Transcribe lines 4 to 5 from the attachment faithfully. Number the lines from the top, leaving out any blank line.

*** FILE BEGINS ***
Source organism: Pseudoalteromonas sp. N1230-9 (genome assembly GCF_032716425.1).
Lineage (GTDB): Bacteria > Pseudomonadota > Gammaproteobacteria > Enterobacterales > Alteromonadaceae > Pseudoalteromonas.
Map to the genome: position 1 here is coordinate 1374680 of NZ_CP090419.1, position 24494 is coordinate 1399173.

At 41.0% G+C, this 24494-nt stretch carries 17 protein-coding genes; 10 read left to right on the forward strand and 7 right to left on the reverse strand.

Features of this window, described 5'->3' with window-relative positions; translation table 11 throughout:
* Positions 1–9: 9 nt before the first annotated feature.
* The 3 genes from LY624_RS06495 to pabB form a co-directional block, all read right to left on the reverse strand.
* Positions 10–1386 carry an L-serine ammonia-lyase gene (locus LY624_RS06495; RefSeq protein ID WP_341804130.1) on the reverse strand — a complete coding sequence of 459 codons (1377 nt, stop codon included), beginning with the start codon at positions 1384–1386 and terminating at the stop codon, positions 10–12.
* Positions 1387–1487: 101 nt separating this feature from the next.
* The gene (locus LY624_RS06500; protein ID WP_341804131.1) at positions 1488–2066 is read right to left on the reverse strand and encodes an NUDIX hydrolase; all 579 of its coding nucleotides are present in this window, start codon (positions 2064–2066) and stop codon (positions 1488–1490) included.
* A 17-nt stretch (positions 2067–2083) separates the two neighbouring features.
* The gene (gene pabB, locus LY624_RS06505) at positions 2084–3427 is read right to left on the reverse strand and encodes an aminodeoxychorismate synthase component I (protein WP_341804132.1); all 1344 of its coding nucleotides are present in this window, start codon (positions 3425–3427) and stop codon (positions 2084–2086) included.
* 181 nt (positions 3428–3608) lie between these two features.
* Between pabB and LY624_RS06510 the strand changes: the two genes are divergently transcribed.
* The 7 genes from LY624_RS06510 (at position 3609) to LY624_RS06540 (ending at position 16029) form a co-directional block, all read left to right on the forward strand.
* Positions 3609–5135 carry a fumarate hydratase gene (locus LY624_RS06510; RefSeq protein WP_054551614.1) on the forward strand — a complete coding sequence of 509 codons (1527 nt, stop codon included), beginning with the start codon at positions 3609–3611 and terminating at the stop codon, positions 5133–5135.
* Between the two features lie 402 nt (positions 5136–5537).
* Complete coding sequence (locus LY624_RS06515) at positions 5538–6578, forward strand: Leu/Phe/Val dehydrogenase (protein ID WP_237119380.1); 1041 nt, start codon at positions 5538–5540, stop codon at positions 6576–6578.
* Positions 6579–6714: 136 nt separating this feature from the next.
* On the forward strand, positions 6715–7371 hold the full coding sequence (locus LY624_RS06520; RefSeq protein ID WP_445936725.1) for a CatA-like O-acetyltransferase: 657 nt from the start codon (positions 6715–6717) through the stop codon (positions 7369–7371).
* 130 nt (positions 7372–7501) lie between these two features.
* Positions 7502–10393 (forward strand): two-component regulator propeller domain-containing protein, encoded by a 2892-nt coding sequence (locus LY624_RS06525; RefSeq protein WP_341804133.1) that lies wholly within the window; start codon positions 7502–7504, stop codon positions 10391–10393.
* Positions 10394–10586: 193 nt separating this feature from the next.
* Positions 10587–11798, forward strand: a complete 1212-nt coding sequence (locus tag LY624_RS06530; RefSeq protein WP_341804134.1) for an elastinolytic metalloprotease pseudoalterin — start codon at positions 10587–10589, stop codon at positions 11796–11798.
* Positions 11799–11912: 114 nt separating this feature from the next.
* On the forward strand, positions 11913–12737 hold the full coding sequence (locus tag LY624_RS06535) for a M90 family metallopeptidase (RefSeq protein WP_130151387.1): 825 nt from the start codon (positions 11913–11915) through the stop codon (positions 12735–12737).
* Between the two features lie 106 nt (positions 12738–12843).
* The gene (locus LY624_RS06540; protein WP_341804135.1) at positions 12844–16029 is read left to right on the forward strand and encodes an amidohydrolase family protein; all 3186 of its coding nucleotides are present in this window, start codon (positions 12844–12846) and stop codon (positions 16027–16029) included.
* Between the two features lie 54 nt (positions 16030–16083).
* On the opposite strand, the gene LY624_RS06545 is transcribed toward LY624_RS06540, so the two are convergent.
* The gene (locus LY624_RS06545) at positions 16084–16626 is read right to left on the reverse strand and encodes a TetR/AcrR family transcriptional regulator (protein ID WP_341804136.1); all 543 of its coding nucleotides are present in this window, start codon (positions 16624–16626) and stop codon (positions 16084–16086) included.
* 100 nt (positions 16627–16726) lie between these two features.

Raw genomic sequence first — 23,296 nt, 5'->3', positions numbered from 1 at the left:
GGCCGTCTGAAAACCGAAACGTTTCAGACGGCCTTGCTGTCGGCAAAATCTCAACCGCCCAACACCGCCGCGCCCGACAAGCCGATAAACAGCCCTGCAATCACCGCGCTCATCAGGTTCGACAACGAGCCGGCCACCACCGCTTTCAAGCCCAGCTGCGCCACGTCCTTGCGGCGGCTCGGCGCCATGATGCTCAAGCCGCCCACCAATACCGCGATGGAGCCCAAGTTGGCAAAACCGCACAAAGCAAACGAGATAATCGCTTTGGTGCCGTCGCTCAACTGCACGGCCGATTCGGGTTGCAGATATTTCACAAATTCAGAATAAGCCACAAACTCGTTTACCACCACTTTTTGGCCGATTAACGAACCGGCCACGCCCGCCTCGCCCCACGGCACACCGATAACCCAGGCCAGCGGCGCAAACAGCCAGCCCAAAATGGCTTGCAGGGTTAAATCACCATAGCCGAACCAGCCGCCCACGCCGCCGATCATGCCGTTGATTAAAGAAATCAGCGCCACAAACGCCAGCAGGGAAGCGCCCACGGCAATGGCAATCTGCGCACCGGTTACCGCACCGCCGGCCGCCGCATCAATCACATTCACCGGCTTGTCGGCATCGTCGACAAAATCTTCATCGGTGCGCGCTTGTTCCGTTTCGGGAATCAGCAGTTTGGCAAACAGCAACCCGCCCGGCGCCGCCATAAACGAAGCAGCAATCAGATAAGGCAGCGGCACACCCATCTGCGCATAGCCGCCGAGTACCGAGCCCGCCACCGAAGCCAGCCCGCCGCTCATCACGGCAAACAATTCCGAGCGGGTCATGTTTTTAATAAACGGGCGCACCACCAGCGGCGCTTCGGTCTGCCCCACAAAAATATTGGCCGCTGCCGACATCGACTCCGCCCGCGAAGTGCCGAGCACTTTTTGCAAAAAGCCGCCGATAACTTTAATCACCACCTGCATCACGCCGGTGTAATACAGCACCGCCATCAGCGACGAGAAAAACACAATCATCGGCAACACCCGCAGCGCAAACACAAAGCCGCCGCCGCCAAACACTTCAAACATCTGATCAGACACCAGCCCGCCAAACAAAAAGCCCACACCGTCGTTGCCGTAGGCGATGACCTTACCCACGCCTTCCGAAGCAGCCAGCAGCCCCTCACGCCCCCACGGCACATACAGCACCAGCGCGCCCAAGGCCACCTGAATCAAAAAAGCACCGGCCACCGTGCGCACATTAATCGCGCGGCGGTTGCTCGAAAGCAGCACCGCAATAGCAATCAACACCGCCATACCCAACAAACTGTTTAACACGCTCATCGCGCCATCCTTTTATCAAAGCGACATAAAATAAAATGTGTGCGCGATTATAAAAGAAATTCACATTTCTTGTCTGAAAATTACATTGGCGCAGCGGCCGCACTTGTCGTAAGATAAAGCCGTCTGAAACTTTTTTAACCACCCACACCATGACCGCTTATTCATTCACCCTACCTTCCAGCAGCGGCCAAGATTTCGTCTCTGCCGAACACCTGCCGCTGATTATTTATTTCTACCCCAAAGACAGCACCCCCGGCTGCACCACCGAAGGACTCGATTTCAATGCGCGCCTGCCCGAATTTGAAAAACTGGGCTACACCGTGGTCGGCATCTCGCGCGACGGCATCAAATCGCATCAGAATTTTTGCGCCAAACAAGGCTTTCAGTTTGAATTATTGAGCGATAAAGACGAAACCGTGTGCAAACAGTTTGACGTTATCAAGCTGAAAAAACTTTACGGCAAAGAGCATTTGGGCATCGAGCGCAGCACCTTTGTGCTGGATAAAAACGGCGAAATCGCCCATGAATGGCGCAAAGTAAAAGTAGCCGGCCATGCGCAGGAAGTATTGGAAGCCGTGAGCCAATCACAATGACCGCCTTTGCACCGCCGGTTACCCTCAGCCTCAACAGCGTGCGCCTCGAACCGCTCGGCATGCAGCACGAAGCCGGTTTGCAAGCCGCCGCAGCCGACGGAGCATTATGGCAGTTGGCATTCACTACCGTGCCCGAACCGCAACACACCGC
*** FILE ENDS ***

At 41.0% G+C, this 24494-nt stretch carries 17 protein-coding genes; 10 read left to right on the forward strand and 7 right to left on the reverse strand.

Features of this window, described 5'->3' with window-relative positions; translation table 11 throughout: